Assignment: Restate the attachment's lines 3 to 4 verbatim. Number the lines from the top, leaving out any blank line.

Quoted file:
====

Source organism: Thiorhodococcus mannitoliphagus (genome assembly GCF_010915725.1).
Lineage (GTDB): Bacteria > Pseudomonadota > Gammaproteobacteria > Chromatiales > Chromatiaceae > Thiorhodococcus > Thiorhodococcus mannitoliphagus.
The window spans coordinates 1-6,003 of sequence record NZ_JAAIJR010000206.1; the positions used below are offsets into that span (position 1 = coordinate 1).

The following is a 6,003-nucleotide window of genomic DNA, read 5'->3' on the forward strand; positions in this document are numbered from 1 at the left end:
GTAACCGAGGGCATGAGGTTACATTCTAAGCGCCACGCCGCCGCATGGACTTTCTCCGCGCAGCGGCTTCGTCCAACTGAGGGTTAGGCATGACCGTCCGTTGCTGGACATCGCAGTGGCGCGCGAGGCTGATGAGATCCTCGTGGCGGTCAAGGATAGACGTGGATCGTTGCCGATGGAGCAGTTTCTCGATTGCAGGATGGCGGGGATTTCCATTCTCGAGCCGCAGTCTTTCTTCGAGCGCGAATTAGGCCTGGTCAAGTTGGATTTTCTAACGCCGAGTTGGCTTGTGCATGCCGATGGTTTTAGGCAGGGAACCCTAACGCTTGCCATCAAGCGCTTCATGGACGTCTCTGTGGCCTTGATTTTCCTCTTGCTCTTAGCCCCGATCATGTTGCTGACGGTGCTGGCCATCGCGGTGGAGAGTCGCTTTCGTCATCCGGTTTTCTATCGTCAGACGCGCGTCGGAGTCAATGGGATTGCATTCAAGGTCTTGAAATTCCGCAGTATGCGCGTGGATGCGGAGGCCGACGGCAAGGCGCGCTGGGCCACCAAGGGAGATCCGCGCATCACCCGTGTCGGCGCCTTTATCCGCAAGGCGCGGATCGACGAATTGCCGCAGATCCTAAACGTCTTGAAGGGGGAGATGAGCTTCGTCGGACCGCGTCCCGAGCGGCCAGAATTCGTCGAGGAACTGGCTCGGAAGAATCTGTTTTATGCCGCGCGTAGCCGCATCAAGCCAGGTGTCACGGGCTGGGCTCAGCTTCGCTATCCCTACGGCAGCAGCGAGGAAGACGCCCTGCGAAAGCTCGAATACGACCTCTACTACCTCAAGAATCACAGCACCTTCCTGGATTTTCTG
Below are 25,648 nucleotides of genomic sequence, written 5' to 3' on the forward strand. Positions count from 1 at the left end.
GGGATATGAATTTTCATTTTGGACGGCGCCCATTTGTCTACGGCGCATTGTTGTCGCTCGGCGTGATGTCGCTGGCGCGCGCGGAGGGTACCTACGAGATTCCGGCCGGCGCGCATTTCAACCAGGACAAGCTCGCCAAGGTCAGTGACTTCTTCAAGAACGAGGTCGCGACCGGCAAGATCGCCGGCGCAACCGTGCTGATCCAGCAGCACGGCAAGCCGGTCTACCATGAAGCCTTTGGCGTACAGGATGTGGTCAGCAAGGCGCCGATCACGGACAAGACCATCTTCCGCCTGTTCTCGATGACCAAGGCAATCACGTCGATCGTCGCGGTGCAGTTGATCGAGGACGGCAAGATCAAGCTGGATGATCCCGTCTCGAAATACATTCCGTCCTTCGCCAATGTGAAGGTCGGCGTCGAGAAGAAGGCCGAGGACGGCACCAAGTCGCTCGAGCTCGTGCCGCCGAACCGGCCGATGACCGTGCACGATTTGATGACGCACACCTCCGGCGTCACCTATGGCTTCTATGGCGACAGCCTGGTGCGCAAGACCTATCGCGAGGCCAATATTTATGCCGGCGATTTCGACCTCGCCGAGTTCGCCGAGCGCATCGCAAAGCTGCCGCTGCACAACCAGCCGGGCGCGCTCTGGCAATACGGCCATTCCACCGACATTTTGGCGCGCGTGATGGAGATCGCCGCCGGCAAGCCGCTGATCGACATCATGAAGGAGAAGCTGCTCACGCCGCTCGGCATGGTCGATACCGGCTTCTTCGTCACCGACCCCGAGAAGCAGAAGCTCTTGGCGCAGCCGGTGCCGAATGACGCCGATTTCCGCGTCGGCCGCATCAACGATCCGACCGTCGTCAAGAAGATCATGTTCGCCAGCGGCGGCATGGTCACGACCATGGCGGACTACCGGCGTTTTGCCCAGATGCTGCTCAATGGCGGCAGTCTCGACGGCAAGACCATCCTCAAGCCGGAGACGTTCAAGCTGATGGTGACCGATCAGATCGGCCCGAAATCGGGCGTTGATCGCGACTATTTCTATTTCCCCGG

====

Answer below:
The window spans coordinates 1-6,003 of sequence record NZ_JAAIJR010000206.1; the positions used below are offsets into that span (position 1 = coordinate 1).

The following is a 6,003-nucleotide window of genomic DNA, read 5'->3' on the forward strand; positions in this document are numbered from 1 at the left end: